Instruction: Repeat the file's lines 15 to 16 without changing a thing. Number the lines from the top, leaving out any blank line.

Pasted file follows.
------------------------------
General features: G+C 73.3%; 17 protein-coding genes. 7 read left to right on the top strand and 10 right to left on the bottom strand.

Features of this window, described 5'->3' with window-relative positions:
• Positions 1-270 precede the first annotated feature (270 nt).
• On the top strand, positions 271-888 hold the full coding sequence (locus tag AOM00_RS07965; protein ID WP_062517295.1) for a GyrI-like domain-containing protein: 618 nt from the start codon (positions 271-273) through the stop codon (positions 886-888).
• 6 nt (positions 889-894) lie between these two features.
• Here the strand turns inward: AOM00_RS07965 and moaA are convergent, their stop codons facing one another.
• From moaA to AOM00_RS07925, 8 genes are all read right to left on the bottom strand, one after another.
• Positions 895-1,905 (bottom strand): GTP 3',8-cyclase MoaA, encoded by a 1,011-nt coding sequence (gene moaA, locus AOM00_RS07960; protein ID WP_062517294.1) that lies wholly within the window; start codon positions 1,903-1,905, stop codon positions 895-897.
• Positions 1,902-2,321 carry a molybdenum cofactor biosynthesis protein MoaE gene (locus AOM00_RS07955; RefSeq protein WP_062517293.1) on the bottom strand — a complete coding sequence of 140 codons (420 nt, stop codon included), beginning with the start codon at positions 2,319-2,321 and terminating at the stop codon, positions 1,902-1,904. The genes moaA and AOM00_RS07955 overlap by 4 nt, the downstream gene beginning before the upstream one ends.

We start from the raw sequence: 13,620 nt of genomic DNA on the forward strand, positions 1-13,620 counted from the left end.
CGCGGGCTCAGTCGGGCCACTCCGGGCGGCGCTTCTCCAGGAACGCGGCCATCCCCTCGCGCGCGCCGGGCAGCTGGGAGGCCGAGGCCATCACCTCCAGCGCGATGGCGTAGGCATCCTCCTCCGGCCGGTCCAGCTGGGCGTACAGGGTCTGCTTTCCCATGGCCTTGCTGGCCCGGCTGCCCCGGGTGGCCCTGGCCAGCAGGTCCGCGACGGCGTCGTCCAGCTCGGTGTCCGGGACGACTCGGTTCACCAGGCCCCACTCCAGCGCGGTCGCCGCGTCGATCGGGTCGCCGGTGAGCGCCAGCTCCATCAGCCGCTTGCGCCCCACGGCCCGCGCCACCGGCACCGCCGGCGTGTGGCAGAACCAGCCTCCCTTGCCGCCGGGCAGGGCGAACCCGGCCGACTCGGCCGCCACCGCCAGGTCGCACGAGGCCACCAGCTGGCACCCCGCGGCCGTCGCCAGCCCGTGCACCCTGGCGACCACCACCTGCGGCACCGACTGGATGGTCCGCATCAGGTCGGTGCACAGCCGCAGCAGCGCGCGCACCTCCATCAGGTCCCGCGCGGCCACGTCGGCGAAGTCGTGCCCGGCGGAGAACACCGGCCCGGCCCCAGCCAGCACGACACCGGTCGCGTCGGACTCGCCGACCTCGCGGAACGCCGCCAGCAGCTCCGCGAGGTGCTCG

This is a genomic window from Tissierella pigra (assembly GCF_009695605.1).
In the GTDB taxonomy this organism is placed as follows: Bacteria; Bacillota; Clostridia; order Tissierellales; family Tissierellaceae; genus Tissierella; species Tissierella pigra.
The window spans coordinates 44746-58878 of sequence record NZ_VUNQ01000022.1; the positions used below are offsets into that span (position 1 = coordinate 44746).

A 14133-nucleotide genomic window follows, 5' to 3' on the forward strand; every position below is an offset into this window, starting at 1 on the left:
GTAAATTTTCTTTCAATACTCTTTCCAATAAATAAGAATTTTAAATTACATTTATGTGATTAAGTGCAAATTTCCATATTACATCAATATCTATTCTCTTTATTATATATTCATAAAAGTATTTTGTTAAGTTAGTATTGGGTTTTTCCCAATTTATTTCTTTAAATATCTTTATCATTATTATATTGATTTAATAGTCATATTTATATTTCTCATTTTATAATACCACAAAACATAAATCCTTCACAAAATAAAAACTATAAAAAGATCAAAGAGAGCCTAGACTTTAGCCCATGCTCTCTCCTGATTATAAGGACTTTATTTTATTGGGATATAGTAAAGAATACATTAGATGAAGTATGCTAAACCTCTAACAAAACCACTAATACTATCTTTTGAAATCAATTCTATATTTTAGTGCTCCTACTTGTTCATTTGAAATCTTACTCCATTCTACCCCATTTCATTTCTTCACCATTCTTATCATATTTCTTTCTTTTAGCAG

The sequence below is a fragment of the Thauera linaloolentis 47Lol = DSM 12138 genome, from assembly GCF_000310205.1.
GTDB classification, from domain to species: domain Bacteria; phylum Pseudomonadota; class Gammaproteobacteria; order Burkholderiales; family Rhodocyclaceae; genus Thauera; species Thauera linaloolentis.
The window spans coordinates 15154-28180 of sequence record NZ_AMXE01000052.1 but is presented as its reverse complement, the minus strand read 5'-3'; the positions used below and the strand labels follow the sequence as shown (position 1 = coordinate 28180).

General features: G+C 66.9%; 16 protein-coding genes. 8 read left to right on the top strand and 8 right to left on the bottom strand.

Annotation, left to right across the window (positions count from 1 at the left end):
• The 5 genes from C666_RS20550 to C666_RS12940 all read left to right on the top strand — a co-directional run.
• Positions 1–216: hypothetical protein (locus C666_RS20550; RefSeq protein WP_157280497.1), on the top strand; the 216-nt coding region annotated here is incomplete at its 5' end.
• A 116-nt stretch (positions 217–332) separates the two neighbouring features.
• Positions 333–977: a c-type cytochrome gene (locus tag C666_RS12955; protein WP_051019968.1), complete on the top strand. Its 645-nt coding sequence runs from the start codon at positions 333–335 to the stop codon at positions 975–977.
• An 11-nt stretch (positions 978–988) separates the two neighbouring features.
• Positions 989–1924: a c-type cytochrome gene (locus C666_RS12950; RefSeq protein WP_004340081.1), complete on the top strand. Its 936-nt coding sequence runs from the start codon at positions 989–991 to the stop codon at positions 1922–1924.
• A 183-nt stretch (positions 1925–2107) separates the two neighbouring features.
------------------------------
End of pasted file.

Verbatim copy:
A 14133-nucleotide genomic window follows, 5' to 3' on the forward strand; every position below is an offset into this window, starting at 1 on the left:
GTAAATTTTCTTTCAATACTCTTTCCAATAAATAAGAATTTTAAATTACATTTATGTGATTAAGTGCAAATTTCCATATTACATCAATATCTATTCTCTTTATTATATATTCATAAAAGTATTTTGTTAAGTTAGTATTGGGTTTTTCCCAATTTATTTCTTTAAATATCTTTATCATTATTATATTGATTTAATAGTCATATTTATATTTCTCATTTTATAATACCACAAAACATAAATCCTTCACAAAATAAAAACTATAAAAAGATCAAAGAGAGCCTAGACTTTAGCCCATGCTCTCTCCTGATTATAAGGACTTTATTTTATTGGGATATAGTAAAGAATACATTAGATGAAGTATGCTAAACCTCTAACAAAACCACTAATACTATCTTTTGAAATCAATTCTATATTTTAGTGCTCCTACTTGTTCATTTGAAATCTTACTCCATTCTACCCCATTTCATTTCTTCACCATTCTTATCATATTTCTTTCTTTTAGCAG